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Tornado Scientist Tim Samaras and Team Killed in Friday's El Reno, OK Tornado

By: Dr. Jeff Masters , 5:43 PM GMT on June 02, 2013

Veteran tornado scientist Tim Samaras, his son, environmental photographer Paul Samaras, 24, and meteorologist Carl Young, 45, died while chasing Friday's EF-3 tornado in El Reno, Oklahoma. The tornado killed at least nine people, in total. "Thank you to everyone for the condolences. It truly is sad that we lost my great brother Tim and his great son, Paul," said the brother of Tim Samaras, Jim Samaras, on Tim's Facebook page. "They all unfortunately passed away but doing what they LOVED." Tim, his son Paul, and Carl Young were all featured chasers on the Discovery Channel’s series, Storm Chasers, and Tim was known throughout the chase community as a conscientious and safety-minded chaser. Carl Young, who holds a Masters degree in meteorology from the University of Nevada, joined Samaras in the field in 2003. According to his Discovery Channel biography, Young and Samaras chased over 125 tornadoes together: "Carl's finest moment came on June 11, 2004 near Storm Lake, Iowa. Working with Tim, they defied the odds and deployed their probes right in the path of a tornado. The six-camera video probe captured amazing footage from multiple angles while the sensor probe recorded data that revealed just how fast wind speeds are close to the ground."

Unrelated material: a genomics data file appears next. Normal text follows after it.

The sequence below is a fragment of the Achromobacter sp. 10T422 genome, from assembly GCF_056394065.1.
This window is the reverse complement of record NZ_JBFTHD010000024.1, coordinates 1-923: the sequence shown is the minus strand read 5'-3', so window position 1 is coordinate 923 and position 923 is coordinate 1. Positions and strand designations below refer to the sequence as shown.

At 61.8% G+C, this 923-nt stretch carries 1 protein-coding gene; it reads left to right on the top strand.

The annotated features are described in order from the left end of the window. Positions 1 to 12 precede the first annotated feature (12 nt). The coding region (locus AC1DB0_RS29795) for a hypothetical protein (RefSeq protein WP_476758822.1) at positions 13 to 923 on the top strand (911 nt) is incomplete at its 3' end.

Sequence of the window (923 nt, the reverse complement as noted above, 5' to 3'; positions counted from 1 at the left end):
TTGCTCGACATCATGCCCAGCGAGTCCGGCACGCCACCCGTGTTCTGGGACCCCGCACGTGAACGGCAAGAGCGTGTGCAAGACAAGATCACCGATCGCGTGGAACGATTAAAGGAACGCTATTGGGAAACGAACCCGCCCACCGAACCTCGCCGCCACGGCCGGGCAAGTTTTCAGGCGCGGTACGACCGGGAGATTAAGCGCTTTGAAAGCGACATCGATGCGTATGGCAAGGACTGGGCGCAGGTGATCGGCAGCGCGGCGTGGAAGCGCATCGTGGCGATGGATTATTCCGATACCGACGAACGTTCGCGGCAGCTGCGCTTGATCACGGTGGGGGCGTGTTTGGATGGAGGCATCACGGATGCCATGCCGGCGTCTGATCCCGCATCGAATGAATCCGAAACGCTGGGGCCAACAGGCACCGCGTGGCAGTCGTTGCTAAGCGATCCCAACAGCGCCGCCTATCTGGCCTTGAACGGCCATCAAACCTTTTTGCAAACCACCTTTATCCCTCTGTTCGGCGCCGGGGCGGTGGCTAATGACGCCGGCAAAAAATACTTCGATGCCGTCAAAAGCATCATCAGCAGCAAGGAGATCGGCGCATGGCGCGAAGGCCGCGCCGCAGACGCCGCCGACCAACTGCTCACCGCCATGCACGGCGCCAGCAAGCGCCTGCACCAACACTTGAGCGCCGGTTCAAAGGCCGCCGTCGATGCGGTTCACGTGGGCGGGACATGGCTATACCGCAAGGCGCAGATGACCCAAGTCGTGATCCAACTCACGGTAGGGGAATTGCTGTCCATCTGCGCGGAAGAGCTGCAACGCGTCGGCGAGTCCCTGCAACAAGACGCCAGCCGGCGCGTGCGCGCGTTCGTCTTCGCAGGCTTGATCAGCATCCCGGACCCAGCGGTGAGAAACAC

Figure 1. TWC's Mike ‪Bettes‬ crew caught this image of the El Reno, Oklahoma tornado of May 31, 2013 before the tornado caught them and rolled their vehicle. The tornado killed tornado scientists/storm chasers Tim Samaras, Paul Samaras, and Carl Young.

Figure 2. Storm chasers in North Dakota aligned themselves to spell out "T S" in honor of Tim Samaras today. Image credit: spotternetwork.org.

Tornado science loses a pioneer
Tim Samaras had been a tornado scientist for over 25 years. He was the founder of TWISTEX, the Tactical Weather Instrumented Sampling in Tornadoes Experiment, a 2011 field experiment designed to help learn more about tornadoes and increase lead time for warnings, which resulted in many peer-reviewed publications and conference presentations. One of Tim Samaras' most widely recognized contributions to tornado science is his placement of an aerodynamically-designed probe in the path of an EF-4 tornado near Manchester, South Dakota on June 24, 2003. The probe measured a world-record pressure fall of 100 mb over a 40 second period.